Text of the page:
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Secrets of the best enterprise Wi-Fi networks revealed

Wireless LAN leaders consistently enforce security policies, prioritize traffic

By , Network World
August 12, 2009 03:50 PM ET

Network World - A just released Aberdeen Group research report identifies the steps taken by best-in-class enterprise IT groups to create secure, pervasive, manageable, reliable, high-performance Wi-Fi networks.

The highest scorers in the new study had aggressive growth in Wi-Fi coverage and traffic, and a big drop in network downtime, indicating a more stable network on which users increasingly rely, according to Andrew Borg, senior research analyst with the wireless and mobility practice at Aberdeen, a technology research and consulting firm in Boston. "These best-in-class enterprises are holistic in approaching what they conceive of as a strategic enterprise asset," Borg says.

How to optimize your Wi-Fi network  

These enterprises no longer see a Wi-Fi network as a convenience that's casually overlaid on the wireline infrastructure, and managed on an ad hoc basis. Instead, the  best-in-class companies adopted an array of proactive tactics, technologies and procedures to achieve big gains in performance and security, creating a reliable network with optimal throughput. The tactics included:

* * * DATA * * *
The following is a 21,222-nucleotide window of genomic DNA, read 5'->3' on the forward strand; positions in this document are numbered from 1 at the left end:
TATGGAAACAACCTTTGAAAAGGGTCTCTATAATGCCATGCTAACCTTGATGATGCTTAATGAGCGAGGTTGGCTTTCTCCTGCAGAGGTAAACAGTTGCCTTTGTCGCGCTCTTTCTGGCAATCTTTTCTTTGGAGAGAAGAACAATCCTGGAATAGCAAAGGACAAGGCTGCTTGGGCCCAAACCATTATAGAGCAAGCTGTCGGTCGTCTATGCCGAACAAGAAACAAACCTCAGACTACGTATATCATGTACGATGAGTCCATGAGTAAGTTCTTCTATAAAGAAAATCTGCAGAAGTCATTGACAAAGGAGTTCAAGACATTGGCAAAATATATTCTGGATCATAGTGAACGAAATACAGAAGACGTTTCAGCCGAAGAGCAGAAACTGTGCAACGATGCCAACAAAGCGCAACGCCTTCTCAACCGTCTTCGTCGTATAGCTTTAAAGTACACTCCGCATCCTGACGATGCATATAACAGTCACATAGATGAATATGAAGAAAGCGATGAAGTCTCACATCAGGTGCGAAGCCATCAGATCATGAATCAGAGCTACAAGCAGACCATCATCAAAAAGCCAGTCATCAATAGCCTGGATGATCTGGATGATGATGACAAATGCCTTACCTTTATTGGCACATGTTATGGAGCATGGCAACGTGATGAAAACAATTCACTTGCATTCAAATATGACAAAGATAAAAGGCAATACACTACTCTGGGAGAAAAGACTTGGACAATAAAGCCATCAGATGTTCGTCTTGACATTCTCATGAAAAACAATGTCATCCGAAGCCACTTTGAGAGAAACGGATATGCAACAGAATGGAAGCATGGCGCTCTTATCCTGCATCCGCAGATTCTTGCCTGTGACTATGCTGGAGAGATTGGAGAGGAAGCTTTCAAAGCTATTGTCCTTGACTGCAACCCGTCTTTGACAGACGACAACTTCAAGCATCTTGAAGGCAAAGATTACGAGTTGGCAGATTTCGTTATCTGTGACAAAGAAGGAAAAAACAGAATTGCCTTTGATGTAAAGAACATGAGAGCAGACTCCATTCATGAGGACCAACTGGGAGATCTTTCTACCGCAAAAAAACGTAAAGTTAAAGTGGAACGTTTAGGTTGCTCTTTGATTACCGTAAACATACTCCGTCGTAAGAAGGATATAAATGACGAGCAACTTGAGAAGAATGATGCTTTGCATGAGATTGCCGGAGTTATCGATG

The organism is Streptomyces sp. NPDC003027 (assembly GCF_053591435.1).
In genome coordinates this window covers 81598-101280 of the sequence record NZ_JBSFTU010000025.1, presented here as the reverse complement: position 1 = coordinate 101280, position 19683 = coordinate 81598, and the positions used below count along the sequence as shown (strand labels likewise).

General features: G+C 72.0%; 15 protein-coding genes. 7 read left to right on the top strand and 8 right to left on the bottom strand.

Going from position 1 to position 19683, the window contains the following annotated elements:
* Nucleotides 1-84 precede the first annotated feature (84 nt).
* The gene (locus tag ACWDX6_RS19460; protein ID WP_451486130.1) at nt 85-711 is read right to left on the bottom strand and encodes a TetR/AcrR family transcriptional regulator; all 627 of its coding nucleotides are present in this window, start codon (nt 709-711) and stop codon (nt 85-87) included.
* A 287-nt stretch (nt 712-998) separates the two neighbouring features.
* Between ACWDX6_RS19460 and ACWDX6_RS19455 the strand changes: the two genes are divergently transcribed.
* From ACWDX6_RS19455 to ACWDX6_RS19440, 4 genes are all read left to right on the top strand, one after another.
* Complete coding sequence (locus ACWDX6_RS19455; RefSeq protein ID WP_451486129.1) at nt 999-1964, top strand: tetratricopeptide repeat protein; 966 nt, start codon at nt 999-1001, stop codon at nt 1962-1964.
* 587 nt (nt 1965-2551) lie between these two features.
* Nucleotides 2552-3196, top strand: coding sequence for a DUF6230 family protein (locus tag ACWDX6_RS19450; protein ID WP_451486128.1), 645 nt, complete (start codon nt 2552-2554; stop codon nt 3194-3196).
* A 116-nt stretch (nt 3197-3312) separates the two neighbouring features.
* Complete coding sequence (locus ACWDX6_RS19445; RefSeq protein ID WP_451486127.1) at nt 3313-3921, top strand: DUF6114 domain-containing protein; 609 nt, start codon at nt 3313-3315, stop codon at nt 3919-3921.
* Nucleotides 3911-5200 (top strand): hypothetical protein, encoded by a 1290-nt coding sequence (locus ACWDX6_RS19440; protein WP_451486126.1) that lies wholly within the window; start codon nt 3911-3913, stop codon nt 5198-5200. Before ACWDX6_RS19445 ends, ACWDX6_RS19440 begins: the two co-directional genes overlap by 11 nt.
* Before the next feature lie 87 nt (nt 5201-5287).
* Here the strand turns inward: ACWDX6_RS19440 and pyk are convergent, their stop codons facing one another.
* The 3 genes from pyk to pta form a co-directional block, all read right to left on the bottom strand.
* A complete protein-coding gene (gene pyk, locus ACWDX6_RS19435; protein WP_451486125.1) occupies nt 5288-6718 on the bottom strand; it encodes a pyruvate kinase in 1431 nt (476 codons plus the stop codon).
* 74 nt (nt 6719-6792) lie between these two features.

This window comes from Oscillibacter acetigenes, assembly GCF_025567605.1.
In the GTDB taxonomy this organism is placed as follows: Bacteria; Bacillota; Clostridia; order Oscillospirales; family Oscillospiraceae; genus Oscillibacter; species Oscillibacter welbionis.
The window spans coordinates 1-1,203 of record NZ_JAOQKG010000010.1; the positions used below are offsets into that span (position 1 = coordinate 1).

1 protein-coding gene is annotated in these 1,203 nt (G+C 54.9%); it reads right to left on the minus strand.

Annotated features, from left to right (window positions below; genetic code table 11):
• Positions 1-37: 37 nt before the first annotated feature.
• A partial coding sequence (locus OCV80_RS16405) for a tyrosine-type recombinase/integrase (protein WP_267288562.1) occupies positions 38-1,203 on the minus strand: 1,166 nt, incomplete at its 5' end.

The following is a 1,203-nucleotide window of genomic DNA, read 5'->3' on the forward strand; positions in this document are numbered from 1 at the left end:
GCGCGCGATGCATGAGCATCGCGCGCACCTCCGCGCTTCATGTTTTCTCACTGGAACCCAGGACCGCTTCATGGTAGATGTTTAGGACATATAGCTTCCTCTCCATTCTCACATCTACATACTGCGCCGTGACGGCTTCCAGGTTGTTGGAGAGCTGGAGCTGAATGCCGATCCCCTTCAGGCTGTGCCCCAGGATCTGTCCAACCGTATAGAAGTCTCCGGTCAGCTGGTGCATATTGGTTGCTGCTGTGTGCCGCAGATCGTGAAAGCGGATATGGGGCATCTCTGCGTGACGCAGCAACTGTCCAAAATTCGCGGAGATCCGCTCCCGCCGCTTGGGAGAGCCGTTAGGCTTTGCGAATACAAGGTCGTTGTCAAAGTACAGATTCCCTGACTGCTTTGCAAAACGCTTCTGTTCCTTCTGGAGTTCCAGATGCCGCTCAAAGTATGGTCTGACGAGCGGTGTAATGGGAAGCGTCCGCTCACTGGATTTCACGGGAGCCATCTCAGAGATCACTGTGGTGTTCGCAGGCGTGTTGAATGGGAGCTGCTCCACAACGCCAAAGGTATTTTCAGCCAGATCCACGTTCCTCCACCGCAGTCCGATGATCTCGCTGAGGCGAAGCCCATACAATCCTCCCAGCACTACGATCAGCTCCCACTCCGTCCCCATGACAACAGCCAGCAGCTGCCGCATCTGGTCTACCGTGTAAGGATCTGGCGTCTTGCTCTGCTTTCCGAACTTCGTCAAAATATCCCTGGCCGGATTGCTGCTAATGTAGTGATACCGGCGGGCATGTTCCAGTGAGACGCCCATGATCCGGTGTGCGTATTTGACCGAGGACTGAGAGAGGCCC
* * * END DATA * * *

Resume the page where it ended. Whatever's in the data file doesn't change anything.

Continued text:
* Boosting Wi-Fi capacity by several possible means.

* Consistently enforcing wireless security policies.

* Identifying and prioritizing business-critical wireless traffic.

These tactics had specific benefits for users, according to respondents in this top group, which comprised 20% of the 143 enterprises surveyed by Aberdeen earlier this year. The user benefits identified by the best-in-class group included: easier access from more locations to enterprise data, improved productivity, a jump in customer satisfaction, faster decision making and greater collaboration.

The report, "Wireless LAN 2009" (registration required), was based on an extensive Web-based survey combined with in-depth follow-up phone interviews with a subset of respondents.

Participate in Aberdeen's IT survey on the issues and challenges of multi-site WLANs

Generally, the top performers also were much more likely to have centralized Wi-Fi management, a wireless intrusion detection/prevention system, bandwidth limitations and priorities for applications and users, and spectrum analyzers for continuously designing and configuring the network.

Each of these systems or products was itself part of a comprehensive scheme for each broader area. For the best-in-class shops, RF spectrum analyzers go hand in hand with procedures and schedules to make use of them, along with site survey software to map fluctuations, identify trouble spots and plan infrastructure changes. Intrusion-blocking systems were more likely for this group to be part of regular site assessments of security vulnerabilities, IT staff security training and certification, and security awareness education for users.

Burning questions for enterprise mobility and wireless

These interrelated, proactive measures enable the best-in-class companies to achieve dramatic improvements, especially compared with companies that take a more fragmentary, ad hoc approach, according to Borg.

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